Saturday, July 4, 2009

Implementing TCP Stack Stuff

So I'm implementing more and more of the TCP stack. The idea is that if I actually implement a TCP stack (which was expected, in small chunks) then I [1] understand how TCP should operate much better which allows me to [2] write tests much better and [3] identify corner-cases much better.

One of the issues that I ran into tonight reaches back to my idea to run a separate process that's always "listening" for new packets, and does all of the "Segment Arrives" processing (see pp65 in the RFC).

In order to manipulate the TCP stack of some remote host, it is expected that it will be necessary to get one side of the connection into a specific state (e.g., get the remote state to be SYN-SENT, or the local state to be SYN-RECEIVED) and then perform specific operations that test very specific points of the specification.

In order to do this efficiently, it becomes of the utmost importance to be able to get into these states very easily. Connection buildup and tear-down must be simple, as they are not important except for the individual tests that test these portions (and even then, we might want to skip right to receiving the SYN-ACK packet, before sending the ACK packet to enter the Established state).

In order to perform these state transitions gracefully and properly, it becomes necessary to implement the entire TCP stack, and build in hooks that halt at certain points (on a state transition, specific packet sent or received, malformed packet, etc.).

Now, it turns out that I still hadn't done enough planning to foresee the issue with packet ordering. The model that I thought would work would be to call a "recv()" method that would receive the next packet, and then the test would do something interesting with it. That becomes a problem when the test is expecting a specific field -- say, with a specific ACK number -- but receives that packet after receiving some other packet. The test might not properly realize that the first packet (which didn't match the expected pattern) was pertinent, and would be needed later in the test.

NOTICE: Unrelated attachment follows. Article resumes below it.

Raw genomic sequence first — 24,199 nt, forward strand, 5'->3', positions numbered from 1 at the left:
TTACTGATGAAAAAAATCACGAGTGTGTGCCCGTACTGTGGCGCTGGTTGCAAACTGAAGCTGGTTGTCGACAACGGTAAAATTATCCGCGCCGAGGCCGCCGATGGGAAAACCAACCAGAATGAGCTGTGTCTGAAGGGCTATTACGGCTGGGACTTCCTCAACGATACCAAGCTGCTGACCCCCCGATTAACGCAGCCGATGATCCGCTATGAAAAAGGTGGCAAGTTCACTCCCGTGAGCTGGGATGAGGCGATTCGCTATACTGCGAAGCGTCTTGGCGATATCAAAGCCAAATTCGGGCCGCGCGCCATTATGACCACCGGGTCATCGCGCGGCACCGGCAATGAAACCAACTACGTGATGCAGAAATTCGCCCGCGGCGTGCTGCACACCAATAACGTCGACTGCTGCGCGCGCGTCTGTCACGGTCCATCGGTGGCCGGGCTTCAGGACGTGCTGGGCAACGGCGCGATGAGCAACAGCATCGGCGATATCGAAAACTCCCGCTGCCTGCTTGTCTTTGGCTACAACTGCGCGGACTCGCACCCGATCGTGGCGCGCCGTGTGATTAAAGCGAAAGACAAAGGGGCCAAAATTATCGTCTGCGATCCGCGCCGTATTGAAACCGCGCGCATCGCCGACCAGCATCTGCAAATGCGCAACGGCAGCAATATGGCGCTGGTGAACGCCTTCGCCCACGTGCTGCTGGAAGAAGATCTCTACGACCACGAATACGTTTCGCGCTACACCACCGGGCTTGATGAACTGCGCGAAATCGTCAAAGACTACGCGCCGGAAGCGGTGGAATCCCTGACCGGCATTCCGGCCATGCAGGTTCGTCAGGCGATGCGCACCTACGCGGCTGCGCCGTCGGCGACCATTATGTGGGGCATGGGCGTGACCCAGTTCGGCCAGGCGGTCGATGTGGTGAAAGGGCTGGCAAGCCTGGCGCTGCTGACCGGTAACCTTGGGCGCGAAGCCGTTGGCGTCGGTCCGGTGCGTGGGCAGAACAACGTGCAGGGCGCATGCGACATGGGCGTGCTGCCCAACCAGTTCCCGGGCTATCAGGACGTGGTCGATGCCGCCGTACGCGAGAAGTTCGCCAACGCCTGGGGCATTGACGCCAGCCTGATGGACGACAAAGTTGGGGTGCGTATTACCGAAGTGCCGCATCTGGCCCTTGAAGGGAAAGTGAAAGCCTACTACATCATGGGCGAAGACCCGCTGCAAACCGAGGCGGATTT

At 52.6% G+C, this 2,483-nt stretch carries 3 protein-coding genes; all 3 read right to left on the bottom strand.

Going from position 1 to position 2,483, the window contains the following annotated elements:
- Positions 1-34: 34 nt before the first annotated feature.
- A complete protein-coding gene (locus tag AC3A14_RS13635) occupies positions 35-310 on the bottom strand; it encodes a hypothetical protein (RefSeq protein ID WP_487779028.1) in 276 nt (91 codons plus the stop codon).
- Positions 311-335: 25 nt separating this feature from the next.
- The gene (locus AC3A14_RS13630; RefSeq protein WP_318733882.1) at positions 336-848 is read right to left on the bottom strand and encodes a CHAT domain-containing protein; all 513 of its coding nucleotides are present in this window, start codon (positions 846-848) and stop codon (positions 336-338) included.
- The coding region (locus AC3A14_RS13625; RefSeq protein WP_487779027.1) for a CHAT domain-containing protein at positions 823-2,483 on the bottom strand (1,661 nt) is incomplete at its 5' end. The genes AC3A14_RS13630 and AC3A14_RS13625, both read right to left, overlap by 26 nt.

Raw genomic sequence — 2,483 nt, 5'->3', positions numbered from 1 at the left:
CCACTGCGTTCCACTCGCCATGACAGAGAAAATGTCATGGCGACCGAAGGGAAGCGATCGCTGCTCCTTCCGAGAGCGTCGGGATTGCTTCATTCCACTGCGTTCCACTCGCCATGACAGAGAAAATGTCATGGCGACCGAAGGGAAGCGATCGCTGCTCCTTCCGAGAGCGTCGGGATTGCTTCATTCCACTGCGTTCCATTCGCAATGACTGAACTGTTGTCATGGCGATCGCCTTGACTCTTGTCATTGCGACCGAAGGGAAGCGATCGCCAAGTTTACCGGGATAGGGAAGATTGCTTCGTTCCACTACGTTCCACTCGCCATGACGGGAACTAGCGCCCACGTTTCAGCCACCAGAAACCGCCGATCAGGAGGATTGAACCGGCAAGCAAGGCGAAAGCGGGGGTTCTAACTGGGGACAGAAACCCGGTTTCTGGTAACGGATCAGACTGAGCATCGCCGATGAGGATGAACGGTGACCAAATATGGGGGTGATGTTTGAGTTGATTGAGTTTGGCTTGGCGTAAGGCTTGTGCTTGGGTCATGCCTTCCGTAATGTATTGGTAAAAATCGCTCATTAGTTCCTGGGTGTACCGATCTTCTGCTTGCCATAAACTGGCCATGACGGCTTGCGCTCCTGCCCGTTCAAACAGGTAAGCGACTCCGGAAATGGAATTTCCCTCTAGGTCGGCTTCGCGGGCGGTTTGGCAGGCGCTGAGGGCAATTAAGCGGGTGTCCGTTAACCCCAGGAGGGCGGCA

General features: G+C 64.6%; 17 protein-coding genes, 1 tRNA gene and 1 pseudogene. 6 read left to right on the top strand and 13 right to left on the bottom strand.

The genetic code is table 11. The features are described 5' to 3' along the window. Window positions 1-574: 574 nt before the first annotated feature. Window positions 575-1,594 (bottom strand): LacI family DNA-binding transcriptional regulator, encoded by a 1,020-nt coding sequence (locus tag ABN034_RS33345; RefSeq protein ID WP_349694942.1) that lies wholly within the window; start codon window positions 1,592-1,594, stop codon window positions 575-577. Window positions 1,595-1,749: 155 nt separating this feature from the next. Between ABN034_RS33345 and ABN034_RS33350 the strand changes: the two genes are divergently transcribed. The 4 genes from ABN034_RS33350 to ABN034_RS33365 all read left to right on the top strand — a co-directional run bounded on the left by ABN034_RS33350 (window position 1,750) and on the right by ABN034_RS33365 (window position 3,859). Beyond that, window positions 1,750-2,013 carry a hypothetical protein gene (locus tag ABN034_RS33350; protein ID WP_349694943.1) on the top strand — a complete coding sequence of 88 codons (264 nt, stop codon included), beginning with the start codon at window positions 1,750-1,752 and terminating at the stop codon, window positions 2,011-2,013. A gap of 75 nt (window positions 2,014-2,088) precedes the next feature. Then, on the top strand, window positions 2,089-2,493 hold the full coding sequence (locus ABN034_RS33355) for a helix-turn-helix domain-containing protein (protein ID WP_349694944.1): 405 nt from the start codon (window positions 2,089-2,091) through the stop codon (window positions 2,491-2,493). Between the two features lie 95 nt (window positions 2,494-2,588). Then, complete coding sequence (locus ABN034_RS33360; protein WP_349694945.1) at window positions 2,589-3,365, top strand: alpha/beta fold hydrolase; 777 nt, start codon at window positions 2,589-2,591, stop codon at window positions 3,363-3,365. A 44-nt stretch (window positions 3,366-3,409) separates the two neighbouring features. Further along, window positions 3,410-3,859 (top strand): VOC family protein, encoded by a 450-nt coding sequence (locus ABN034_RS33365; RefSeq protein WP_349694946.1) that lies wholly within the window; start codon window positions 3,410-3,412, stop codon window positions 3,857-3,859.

This gives two options:

  1. The recv() method should only return the next packet (i.e. the segment's sequence number == rcv.nxt)
  2. The recv() method simply fetches the next packet off of a queue, to which packets are added in-order by a separate thread/process that manages the state.

Both of these approaches have their limitations. Consider a test in which we want to send a malformed ACK packet in response to a SYN-ACK packet. The code for that might look something like this:

tsm = TcpStateMachine()
i = tsm.packetsRecvd.size()
syn = tsm.newPacket({'syn':1})
startTime = time.time()
# Keep looping. Note that this loop would be rolled into a seperate method.
while True:
# 30 second timeout. Test fails.
if time.time() < startTime + 30:
return False
# If no new packets we received, sleep
if tsm.packetsRecvd.size() <= i:

# Loop through available packets.
for i in range(i, tsm.packetsRecvd.size()):
p = tsm.packetsRecvd[i]
# See if it's a SYN-ACK and the ack number matches.
if p.ack and p.syn and p.ack_number == syn.sequence + 1:
# Do stuff with packet at offset 'i'.

The code would send a SYN packet, with the other fields auto-filled, then wait until some packet is received, then do processing based on that.

Actually, after writing that, performing some method of callback on a state transition could lead to un-necessary complications. What might be more useful is a way to turn off auto-processing (not receipt of, just processing of) packets upon some trigger (i.e. after transitioning to state 'FIN-WAIT-1', don't do anything with the packets), and a way to see if that trigger has been hit (although checking to see if the state is FIN-WAIT-1 should be sufficient).


Working all of this out in writing might have cleared things up a bit.



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